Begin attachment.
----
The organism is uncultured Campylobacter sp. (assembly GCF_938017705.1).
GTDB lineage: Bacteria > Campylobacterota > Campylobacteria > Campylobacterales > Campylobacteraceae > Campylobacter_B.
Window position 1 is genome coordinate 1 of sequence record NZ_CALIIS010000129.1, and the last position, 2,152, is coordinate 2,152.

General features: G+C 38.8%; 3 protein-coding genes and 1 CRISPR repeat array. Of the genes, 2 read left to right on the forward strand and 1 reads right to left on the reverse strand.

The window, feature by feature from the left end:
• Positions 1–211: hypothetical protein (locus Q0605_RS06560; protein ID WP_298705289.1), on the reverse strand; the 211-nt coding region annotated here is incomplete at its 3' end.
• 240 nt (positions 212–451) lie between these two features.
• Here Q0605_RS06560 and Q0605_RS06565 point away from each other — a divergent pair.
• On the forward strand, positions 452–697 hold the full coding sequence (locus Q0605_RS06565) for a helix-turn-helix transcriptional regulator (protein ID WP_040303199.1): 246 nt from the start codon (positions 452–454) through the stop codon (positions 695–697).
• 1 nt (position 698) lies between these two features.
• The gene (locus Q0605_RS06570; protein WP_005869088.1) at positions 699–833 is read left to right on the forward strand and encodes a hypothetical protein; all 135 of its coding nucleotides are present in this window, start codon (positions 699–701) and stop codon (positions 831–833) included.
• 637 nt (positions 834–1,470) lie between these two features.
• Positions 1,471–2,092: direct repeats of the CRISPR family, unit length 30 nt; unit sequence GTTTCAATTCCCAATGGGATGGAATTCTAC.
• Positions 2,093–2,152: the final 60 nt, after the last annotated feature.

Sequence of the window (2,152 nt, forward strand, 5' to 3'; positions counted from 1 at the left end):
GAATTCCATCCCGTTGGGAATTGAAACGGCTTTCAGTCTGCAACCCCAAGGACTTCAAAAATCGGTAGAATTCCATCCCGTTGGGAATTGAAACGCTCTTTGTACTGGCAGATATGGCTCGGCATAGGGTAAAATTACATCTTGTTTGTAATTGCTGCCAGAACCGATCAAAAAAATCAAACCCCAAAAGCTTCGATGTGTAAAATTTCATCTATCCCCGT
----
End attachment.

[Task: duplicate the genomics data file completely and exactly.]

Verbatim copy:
The organism is uncultured Campylobacter sp. (assembly GCF_938017705.1).
GTDB lineage: Bacteria > Campylobacterota > Campylobacteria > Campylobacterales > Campylobacteraceae > Campylobacter_B.
Window position 1 is genome coordinate 1 of sequence record NZ_CALIIS010000129.1, and the last position, 2,152, is coordinate 2,152.

General features: G+C 38.8%; 3 protein-coding genes and 1 CRISPR repeat array. Of the genes, 2 read left to right on the forward strand and 1 reads right to left on the reverse strand.

The window, feature by feature from the left end:
• Positions 1–211: hypothetical protein (locus Q0605_RS06560; protein ID WP_298705289.1), on the reverse strand; the 211-nt coding region annotated here is incomplete at its 3' end.
• 240 nt (positions 212–451) lie between these two features.
• Here Q0605_RS06560 and Q0605_RS06565 point away from each other — a divergent pair.
• On the forward strand, positions 452–697 hold the full coding sequence (locus Q0605_RS06565) for a helix-turn-helix transcriptional regulator (protein ID WP_040303199.1): 246 nt from the start codon (positions 452–454) through the stop codon (positions 695–697).
• 1 nt (position 698) lies between these two features.
• The gene (locus Q0605_RS06570; protein WP_005869088.1) at positions 699–833 is read left to right on the forward strand and encodes a hypothetical protein; all 135 of its coding nucleotides are present in this window, start codon (positions 699–701) and stop codon (positions 831–833) included.
• 637 nt (positions 834–1,470) lie between these two features.
• Positions 1,471–2,092: direct repeats of the CRISPR family, unit length 30 nt; unit sequence GTTTCAATTCCCAATGGGATGGAATTCTAC.
• Positions 2,093–2,152: the final 60 nt, after the last annotated feature.

Sequence of the window (2,152 nt, forward strand, 5' to 3'; positions counted from 1 at the left end):
GAATTCCATCCCGTTGGGAATTGAAACGGCTTTCAGTCTGCAACCCCAAGGACTTCAAAAATCGGTAGAATTCCATCCCGTTGGGAATTGAAACGCTCTTTGTACTGGCAGATATGGCTCGGCATAGGGTAAAATTACATCTTGTTTGTAATTGCTGCCAGAACCGATCAAAAAAATCAAACCCCAAAAGCTTCGATGTGTAAAATTTCATCTATCCCCGT